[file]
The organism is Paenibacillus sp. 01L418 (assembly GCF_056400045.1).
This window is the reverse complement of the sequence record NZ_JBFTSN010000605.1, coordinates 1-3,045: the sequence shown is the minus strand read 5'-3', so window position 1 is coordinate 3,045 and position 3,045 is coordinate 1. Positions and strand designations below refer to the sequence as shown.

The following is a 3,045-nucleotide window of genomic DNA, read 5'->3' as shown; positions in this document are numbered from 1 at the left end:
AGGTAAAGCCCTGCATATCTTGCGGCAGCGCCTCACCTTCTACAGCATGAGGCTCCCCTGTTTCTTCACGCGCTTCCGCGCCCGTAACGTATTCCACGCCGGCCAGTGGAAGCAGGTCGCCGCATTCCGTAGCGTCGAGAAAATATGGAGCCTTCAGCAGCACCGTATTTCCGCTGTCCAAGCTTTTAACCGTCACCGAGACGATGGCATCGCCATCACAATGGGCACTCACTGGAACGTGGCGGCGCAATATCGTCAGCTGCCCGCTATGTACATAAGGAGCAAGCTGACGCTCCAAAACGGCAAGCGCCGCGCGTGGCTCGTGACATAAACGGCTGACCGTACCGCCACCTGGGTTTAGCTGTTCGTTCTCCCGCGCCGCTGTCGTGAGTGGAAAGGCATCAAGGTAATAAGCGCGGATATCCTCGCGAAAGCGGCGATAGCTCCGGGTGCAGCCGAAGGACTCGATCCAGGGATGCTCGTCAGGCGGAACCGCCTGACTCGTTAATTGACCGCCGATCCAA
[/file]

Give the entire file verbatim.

The organism is Paenibacillus sp. 01L418 (assembly GCF_056400045.1).
This window is the reverse complement of the sequence record NZ_JBFTSN010000605.1, coordinates 1-3,045: the sequence shown is the minus strand read 5'-3', so window position 1 is coordinate 3,045 and position 3,045 is coordinate 1. Positions and strand designations below refer to the sequence as shown.

The following is a 3,045-nucleotide window of genomic DNA, read 5'->3' as shown; positions in this document are numbered from 1 at the left end:
AGGTAAAGCCCTGCATATCTTGCGGCAGCGCCTCACCTTCTACAGCATGAGGCTCCCCTGTTTCTTCACGCGCTTCCGCGCCCGTAACGTATTCCACGCCGGCCAGTGGAAGCAGGTCGCCGCATTCCGTAGCGTCGAGAAAATATGGAGCCTTCAGCAGCACCGTATTTCCGCTGTCCAAGCTTTTAACCGTCACCGAGACGATGGCATCGCCATCACAATGGGCACTCACTGGAACGTGGCGGCGCAATATCGTCAGCTGCCCGCTATGTACATAAGGAGCAAGCTGACGCTCCAAAACGGCAAGCGCCGCGCGTGGCTCGTGACATAAACGGCTGACCGTACCGCCACCTGGGTTTAGCTGTTCGTTCTCCCGCGCCGCTGTCGTGAGTGGAAAGGCATCAAGGTAATAAGCGCGGATATCCTCGCGAAAGCGGCGATAGCTCCGGGTGCAGCCGAAGGACTCGATCCAGGGATGCTCGTCAGGCGGAACCGCCTGACTCGTTAATTGACCGCCGATCCAA